On August 3rd, 2012, a tech writer for Wired’s “Gadget Lab,” Mat Honan, was the victim of identity theft. His iPhone, iPad and MacBook were remotely wiped, his Twitter account hijacked and his Gmail deleted. He lost irreplaceable photos from the first year of his daughter’s life, hundreds of emails, and his ability to ever again feel secure online. Here’s how to significantly reduce the chances it could happen to you.
In the immediate wake of the attack, Mat Honan assumed that his Apple ID password had been compromised. It turns out the perpetrator provided just two pieces of information to Apple’s phone support – the victim’s billing address and the last four digits of his credit card number – and the phone support representative gave the hacker a temporary password, despite the fact he couldn’t answer security questions correctly. Known as social engineering, a customer support representative was convinced to provide personal information to someone posing as the account holder.
Before you breathe a sigh of relief because you don’t have an Apple ID or iCloud account, know that this can happen at any company where someone other than you has access to your information and the power to push through a password reset – that’s right, everywhere.
A better password is certainly an important piece of the puzzle. Don’t use the same one across multiple sites. Ideally, use a password management program like LastPass to set up unique passwords at every site you visit. Utilize passphrases (a series of unrelated words is best) instead of an odd jumble of characters. Not only are they easier to remember so you’re less likely to get locked out, they’re actually harder for a computer to hack.
Don’t put all your data in one digital basket. The cloud is a great resource for backing up your data, but if losing something would be devastating it’s best to double up and back it up locally as well. Get an external hard drive and use a program like CrashPlan to set up an automated backup to both a cloud storage location and a local backup device.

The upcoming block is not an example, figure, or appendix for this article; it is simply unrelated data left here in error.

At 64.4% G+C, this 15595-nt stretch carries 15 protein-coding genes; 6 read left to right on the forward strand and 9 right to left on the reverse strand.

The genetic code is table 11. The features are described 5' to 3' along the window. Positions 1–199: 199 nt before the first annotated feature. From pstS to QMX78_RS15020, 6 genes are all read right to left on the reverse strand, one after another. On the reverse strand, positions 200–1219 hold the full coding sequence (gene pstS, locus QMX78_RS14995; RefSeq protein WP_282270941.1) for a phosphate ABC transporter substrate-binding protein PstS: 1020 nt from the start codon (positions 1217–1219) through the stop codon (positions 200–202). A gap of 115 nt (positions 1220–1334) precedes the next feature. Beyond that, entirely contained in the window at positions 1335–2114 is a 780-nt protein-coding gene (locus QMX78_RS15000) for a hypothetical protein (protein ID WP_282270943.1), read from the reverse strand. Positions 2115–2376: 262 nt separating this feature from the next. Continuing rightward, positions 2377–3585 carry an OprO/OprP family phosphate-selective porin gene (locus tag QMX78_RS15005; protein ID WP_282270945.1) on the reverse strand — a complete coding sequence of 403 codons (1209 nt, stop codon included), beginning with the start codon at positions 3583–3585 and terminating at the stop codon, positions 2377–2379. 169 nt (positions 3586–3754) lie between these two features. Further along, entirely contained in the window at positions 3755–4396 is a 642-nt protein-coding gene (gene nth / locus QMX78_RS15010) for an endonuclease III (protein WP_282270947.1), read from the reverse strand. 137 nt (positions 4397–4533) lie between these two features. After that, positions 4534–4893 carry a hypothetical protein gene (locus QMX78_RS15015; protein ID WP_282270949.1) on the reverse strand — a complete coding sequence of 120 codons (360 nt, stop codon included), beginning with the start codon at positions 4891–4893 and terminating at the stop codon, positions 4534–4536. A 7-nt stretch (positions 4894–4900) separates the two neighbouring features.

A big part of the problem for Mat Honan is that he connected his logins and email’s through a very common process known as “daisy chaining.” He set his Apple email as a backup to his Gmail and used his Gmail as a login for his Facebook and Twitter. If you use Google, Facebook or Twitter to login to other social networking sites or websites, a hacker need only to access one of your accounts to gain control of all of them. Ideally, establish a recovery email address for password resets that you don’t use for any other purpose – don’t set it as your username and don’t post it anywhere on the web.
Using the same email prefix across multiple accounts (for example, firstname.lastname@example.org,email@example.com, and firstname.lastname@example.org), makes it easy for those with malicious intent to locate and hack into additional pieces of your digital profile. This is particularly dangerous if you use the same prefix as your username to login to financial institutions or as your “handle” on social networking sites.
Set up login notifications and two-factor authentication when it’s available. Google and Facebook both offer it. Basically, whenever your account is accessed from a new computer or mobile device, you have to enter a second code. This code is typically texted to your phone. While it can be a pain in the rear when you’re trying to login from a new device, this step would have given Mr. Honan an early warning that someone was attempting to access his account. It also would have stopped the perpetrator from using his Gmail to access additional logins.
Review your security questions to make sure that the information isn’t easily found through your online presence. For example, the name of your dog isn’t hard to ascertain if you post about her on Facebook or Twitter. Your high school mascot, family names, and the street you grew up on are just as easy to glean.
Consider using a Google Voice Number when online accounts require you to provide a phone number. The hacker who attacked Mr. Honan used his phone number as one piece of authenticating information to get his Amazon account password reset.
While convenient, storing your credit card number online with retailers makes your bank account more vulnerable. The same goes for using your smartphone for online banking, logging into Facebook or Twitter, or anything else tied to your personal information. While just about every smartphone owner stores logins and personal info on it, make sure you set a password on the device so if it’s lost or stolen you aren’t compromising your data and accounts.
[Source: Tech | Business to Community, Aug-21-12]